Monday 9 July 2018
Walter Hall looks at these three pieces of pen making equipment from Penn State Industries
In my opinion, the very best way to mount a pen mandrel shaft on the lathe is to use a collet chuck which ensures that the shaft is held securely and runs true. Several manufacturers have now developed mandrels that use the collet chuck principle to retain the shaft and these two products from Penn State Industries are nicely made examples of this genre of mandrel.
The Maxi Mandrel
The Maxi Mandrel has a standard 7mm (9/32in) shaft which slides through a collet which is secured by means of two 22mm (7/8in) wrenches (not supplied).
This ensures a firm grip, but care is needed not to over tighten the collet as most 22mm (7/8in) wrenches are quite large and capable of applying much more torque than is required to tighten a collet nut. The advantage, however, is that they are unlikely to get lost in the shavings like Allen keys or small tommy bars.
In use the mandrel, which is supplied with five standard bushings, runs true and the adjustable shaft means that the length of mandrel in use is never any longer than necessary, thus reducing the opportunity for whip and loss of concentricity. On loosening the shaft a gentle tap may be needed to free it from the collet, especially if you have been over enthusiastic with the wrenches when tightening.
The Keyless Pen Mandrel System
The Keyless Pen Mandrel System has all the features of the Maxi Mandrel with the added advantage that the 'keyless' feature allows you to instantly hand loosen and tighten the collet that secures the mandrel shaft. Two large knurled knobs are provided which enable sufficient force to be applied by hand to tighten the shaft securely, whilst two tightening rods are supplied that engage in holes in the knurled knobs to apply additional torque, if required. As with the Maxi Mandrel five standard bushings are provided and held in place with a knurled brass nut that, like the collet locking knobs, is large enough to be tightened by hand.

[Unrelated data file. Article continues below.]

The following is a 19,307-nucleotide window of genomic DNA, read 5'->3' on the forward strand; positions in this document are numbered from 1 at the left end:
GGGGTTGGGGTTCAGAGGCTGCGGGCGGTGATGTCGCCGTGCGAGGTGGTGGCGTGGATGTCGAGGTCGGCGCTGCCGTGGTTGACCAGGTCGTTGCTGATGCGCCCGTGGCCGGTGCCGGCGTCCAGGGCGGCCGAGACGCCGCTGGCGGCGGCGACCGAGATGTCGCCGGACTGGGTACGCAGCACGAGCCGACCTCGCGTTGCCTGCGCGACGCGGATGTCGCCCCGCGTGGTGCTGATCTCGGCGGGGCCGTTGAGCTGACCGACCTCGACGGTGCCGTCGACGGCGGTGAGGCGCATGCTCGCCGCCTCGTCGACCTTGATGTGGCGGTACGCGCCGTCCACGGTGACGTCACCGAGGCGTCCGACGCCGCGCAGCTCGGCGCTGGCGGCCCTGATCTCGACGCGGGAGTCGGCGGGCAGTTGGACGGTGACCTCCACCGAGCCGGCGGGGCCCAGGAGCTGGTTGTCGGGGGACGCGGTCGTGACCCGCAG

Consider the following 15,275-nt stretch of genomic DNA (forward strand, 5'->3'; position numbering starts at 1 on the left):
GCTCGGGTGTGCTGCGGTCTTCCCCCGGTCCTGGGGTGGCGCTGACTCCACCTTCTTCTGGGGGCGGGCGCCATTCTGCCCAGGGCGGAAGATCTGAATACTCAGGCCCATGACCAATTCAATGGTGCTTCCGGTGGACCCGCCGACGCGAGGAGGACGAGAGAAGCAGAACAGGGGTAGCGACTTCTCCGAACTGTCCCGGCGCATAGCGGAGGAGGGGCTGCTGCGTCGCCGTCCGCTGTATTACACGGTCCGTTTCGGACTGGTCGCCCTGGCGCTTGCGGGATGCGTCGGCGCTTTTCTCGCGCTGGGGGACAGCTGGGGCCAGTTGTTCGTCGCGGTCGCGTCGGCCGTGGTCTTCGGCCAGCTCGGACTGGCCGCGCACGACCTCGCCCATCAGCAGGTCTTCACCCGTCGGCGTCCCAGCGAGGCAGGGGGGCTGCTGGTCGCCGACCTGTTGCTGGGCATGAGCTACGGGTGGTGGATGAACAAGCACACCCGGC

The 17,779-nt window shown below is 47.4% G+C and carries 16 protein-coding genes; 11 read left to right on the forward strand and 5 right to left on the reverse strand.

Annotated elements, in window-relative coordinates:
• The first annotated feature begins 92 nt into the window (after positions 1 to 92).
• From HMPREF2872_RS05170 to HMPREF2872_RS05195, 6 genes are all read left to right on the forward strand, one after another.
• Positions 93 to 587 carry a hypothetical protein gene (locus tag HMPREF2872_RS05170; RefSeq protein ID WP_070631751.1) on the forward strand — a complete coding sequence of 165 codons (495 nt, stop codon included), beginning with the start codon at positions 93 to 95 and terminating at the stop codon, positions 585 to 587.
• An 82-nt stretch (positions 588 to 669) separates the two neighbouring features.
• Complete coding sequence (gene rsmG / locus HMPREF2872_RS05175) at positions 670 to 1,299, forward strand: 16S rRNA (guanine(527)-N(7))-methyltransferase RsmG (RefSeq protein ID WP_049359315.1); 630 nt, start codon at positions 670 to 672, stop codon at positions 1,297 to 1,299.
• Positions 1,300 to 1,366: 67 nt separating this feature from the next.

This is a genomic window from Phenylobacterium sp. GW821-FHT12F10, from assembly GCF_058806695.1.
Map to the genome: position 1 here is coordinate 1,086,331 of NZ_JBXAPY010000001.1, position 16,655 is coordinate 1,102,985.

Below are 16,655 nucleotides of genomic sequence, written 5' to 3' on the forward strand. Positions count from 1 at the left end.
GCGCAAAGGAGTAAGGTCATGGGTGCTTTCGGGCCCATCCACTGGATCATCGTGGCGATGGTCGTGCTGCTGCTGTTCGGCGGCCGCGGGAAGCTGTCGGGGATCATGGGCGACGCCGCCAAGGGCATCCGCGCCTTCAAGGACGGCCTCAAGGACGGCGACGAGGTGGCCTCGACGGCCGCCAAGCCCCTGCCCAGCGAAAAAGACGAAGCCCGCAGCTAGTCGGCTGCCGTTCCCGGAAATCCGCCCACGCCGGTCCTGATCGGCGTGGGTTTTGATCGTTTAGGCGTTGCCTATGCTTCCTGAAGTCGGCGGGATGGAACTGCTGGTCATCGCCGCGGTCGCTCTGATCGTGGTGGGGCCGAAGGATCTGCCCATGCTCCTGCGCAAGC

The Keyless Mandrel System runs accurately and concentrically and as no tools are required to fit and remove or adjust the pen blanks, I found it extremely convenient in operation and a potential time saver for anyone who makes production runs of pens.
The Mandrel Saver
A further convenience is provided by the Mandrel Saver, a fitting unique to Penn State Industries which does away with the need for a mandrel nut and also, by removing pressure from the tailstock on the end of the mandrel shaft, promises greater accuracy and a reduction in the likelihood of bending of the mandrel shaft and subsequent loss of concentricity.
The Mandrel Saver is essentially a revolving centre which has been bored to accept the standard 7mm (9â„32in) mandrel shaft so that the blanks and bushings are retained by bringing up the tailstock quill. I found this to be convenient in use as it facilitates quick removal and replacement of blanks and bushings, but did not find it to be any truer running than the mandrels when used with a normal revolving centre. The bearings on the test sample were a little noisy in operation, but they stood up well to continuous use without overheating or failing. It does also entirely eliminate the problem of worn out revolving centre tips damaged by pen mandrels and vice versa.
I found both of the mandrels to be excellent tools which perform their function admirably and the Keyless System provides added convenience if you can justify the additional cost.
The Mandrel Saver also does just what it is supposed to but I would have liked a little less bearing noise.